This year, I’m presenting a lightning talk at rstudio::global — xaringan Playground: Using xaringan to learn web development.
The talk is short and covers just a taste of how xaringan can make learning web development fun. In future posts I’ll dive deeper into CSS and web development basics for xaringan users.
For now I just want to share some of the reasons why I love xaringan for tinkering with web development ideas.
xaringan ❤️ CSS
Over the last few years, I’ve built many presentations with xaringan. There are a lot of things to love about xaringan, but one thing I’ve noticed is that xaringan presentations can be a gateway into the world of web development.
If you’ve worked with R Markdown to create a report or blog or website to share online, you’ve probably encountered a few stylistic things you’ve wanted to change. These changes tend to be small, like choosing a new font family or changing the color of links. If you don’t like the look of your report, there are lots of themes to choose from in rmarkdown, or in other packages like prettydocs, rmdformats, or cleanrmd.
xaringan is a little different. Slides are a visual medium. You probably have an idea of how you want your slides to look as you work on them.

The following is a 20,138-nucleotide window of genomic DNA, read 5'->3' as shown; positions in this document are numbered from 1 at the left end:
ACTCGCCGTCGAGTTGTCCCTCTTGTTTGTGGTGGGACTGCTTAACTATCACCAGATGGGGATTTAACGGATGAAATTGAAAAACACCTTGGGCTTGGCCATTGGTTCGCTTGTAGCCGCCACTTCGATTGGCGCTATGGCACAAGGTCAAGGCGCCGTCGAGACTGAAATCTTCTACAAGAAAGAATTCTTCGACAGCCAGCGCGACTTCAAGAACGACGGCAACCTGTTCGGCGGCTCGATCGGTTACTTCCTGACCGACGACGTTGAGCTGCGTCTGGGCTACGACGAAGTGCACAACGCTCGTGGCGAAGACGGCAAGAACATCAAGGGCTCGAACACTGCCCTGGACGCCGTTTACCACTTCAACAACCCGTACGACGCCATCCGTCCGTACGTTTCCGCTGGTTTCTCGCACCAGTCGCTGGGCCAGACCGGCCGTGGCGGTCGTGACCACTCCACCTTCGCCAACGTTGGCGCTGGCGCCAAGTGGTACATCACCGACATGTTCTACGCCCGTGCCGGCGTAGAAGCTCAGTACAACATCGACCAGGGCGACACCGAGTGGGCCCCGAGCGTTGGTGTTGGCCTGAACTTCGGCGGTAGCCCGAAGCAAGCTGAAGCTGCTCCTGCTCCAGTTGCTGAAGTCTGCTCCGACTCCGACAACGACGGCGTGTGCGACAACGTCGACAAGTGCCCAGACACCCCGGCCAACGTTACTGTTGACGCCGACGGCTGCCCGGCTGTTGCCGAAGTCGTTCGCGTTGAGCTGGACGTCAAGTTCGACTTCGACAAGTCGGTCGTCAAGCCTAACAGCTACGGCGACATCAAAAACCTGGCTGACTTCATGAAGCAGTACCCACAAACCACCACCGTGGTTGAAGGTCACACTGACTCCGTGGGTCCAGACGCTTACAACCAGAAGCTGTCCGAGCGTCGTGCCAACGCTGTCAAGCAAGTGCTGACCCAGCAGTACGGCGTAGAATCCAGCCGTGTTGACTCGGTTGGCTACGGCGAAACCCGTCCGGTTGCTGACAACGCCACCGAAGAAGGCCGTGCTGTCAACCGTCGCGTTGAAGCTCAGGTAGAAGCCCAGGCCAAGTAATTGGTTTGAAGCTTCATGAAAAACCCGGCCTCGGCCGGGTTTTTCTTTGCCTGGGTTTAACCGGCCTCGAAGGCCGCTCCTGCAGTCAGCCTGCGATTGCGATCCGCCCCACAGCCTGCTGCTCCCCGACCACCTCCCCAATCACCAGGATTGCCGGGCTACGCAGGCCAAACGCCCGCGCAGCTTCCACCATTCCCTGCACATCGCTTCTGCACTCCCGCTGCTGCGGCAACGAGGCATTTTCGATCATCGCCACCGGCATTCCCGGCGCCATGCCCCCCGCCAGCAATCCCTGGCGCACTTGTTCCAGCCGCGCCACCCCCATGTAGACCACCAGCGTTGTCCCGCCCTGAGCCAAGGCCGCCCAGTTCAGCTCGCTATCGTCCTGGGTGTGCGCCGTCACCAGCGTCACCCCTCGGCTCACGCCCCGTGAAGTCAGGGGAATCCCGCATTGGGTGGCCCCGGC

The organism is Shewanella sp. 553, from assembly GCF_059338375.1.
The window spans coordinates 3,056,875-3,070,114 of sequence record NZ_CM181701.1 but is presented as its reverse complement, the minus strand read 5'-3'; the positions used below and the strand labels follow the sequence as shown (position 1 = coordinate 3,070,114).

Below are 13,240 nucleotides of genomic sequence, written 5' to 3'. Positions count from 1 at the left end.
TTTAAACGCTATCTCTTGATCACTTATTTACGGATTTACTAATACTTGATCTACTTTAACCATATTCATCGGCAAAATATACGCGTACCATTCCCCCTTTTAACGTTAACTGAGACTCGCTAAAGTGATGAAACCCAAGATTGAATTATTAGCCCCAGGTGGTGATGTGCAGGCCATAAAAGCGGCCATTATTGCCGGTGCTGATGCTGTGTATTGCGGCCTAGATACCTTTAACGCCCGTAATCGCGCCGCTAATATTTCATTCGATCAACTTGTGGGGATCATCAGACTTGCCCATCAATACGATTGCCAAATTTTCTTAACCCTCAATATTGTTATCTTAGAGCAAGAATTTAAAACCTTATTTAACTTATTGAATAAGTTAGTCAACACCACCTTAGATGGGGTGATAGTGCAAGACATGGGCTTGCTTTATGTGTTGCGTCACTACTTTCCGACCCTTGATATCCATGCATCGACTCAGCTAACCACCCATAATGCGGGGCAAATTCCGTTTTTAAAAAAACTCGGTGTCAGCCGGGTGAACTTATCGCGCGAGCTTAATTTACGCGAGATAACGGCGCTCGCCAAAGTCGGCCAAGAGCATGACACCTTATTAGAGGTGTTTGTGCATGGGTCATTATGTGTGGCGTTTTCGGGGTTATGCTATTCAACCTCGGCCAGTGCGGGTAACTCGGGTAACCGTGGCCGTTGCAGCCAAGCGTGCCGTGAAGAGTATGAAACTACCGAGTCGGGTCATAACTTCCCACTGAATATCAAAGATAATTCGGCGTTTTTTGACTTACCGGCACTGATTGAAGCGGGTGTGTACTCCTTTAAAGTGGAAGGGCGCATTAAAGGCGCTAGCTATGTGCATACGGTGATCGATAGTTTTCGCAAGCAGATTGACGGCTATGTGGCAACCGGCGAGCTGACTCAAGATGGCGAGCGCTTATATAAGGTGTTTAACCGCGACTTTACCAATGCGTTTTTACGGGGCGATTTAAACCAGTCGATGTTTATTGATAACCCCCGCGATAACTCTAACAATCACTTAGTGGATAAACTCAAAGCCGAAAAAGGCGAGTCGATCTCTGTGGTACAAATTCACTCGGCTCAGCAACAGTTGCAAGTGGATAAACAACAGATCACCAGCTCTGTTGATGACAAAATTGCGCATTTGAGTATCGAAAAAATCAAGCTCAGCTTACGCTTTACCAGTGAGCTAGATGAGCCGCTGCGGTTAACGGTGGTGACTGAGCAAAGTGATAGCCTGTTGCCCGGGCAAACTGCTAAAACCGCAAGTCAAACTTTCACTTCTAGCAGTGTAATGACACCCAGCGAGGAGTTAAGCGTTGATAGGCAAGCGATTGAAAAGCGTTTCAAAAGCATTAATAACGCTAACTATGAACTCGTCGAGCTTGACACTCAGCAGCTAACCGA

You can get really far with plain markdown using the few little extras that xaringan provides, but at a certain point in the process of transferring your vision of your talk to the screen, you’ve probably said, out loud and not without a slight hint of frustration: I just want that thing to go right there.
In point-and-click software, this is where you’d spend some time dragging text and images around or digging through menus to make your slides look awesome. In xaringan, your slides are web page, so we instead need to turn to CSS to style our slides. I’m not going to say that one method is necessarily better than the other, just that I personally love writing code and I actually enjoy CSS. I might be weird in that respect, but since you’re still reading this I’m guessing you are too.
This is why I love xaringan. Each slide is a small, self-contained web design project. The constraints are well-defined: you aren’t building an entire website. You don’t have to make an app or think about a user interface. You just need to make this slide look great.
There are two advantages of using xaringan and CSS for our slides that I think are important. First, knowing CSS is useful in more places than just making slides. Many of the things I’ve designed for a presentation have been useful in other areas of my life as an R Markdown user and person who puts things on the internet for others to enjoy.
Second, while CSS can be daunting to learn, the stakes are relatively low with xaringan. You don’t need to know everything about CSS or web development. When you create a new slide, you only need to worry about the things you’re going to put in that slide. You don’t have to think about laying out an entire web page. And as long as you slides look good when you present them, then your job was well done.
This is why I see xaringan as a playground for trying new things. It sets you up to play with CSS, to learn something new, and to get quick, immediate feedback. Plus, it feels good to make things that look great and to share them with the world!
Not only that, xaringan has a few tricks up its sleeve. Catch the talk or wait for the next post in this series to learn more!